The remains of ancient trees found below the surface of Lake Winnipeg refute the idea Manitoba's largest lake experienced radically lower levels in recent times.
Samples taken from tree stumps in the water near Lake Winnipeg's northeastern shore date back 2,880 to 4,150 years, according to newly published research by University of Minnesota geographer Prof. Scott St. George and graduate student Max Torbenson.
This has policy implications, as geographers believed the trees were only 300 to 500 years old, a split second in the geological scale of time.
Based on previous research by Erik Nielsen of the Manitoba Geological Survey, stumps found below the surface of the lake were thought to be the remains of trees that grew around the year 1650.
It was believed Lake Winnipeg suffered from a severe drought that allowed the boreal forest to encroach below what is now the waterline.
In 2011 and 2012, former Manitoban St. George and Torbenson took a pair of float plane trips to the Spider Islands area of Lake Winnipeg to investigate tamarack stumps found near the shore.
They undertook a broader sample of submerged tree stumps that revealed a much older date range for the trees. They lived at a time when Lake Winnipeg was a very different body of water with a very different footprint, St. George said.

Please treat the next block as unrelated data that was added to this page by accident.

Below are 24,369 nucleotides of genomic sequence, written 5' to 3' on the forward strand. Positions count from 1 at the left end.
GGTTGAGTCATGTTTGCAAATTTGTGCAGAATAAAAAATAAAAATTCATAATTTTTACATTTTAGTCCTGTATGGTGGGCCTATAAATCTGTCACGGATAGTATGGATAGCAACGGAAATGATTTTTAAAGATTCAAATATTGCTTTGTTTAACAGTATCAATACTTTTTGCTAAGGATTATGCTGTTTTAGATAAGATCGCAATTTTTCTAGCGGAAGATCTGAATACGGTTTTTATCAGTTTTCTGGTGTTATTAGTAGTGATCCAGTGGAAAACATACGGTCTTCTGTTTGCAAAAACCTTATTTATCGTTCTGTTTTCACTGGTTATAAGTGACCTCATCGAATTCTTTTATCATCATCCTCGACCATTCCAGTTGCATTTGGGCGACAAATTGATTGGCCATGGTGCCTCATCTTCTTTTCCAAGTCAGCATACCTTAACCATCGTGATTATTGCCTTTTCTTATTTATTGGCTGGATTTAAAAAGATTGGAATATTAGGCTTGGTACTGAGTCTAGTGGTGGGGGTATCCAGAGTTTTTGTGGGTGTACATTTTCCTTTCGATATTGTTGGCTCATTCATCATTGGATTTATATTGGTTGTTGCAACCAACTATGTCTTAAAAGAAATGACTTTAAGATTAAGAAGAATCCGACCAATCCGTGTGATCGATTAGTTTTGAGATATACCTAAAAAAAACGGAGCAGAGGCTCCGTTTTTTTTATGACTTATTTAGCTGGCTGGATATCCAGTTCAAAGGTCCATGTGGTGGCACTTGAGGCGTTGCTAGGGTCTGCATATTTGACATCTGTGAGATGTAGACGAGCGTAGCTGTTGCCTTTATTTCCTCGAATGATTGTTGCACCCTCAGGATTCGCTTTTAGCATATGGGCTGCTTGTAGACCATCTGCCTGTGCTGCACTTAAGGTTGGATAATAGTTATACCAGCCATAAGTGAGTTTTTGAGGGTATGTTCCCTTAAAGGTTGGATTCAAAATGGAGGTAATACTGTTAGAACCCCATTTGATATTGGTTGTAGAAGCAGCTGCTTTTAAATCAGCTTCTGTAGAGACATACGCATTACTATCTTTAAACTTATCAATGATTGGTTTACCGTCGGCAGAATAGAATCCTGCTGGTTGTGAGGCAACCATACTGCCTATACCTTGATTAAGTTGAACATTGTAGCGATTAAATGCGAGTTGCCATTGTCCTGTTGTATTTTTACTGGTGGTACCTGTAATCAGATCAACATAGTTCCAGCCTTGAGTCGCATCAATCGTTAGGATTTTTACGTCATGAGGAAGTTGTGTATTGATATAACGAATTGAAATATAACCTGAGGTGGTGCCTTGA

"When we thought the trees were 300 or 400 years old, we thought this was a period when the level of the lake was a lot lower," St. George said in a telephone interview last week, after his research was published in the Holocene, a scientific journal.
"Now that we've discovered these stumps are actually 3,000 to 4,000 years old, we don't think they can be evidence of ancient climate change."
Lake Winnipeg is a remnant of glacial Lake Agassiz, which covered much of Manitoba until about 8,000 years ago, when a large portion of its water drained into Hudson Bay. Lake Winnipeg didn't begin resembling its modern form until about 2,500 years ago, when two previously independent lakes around what are now the northern and southern basins joined together.
A big influence on the changing shape of the lake is a geological phenomenon known as isostatic rebound, or the gradual lifting of the land following the melting of the glaciers.
When ice covered most of Manitoba, its weight depressed the surface of the province. After the glaciers disappeared, the surface has been rising -- but not at the same rate everywhere in the province.
"The direction of the rebound is not exactly north-south. There's an angle to it," St. George explained.
The rebound is the likely explanation for the presence of forests in what is now the northeast edge of Lake Winnipeg. St. George said this is valuable to know, as the belief a severe drought took place hundreds of years ago had modern policy considerations.
"Those stumps are not evidence of an ancient drought," he said. "That's important, because the level of Lake Winnipeg has so many implications for hydroelectric power, for resources and for fisheries."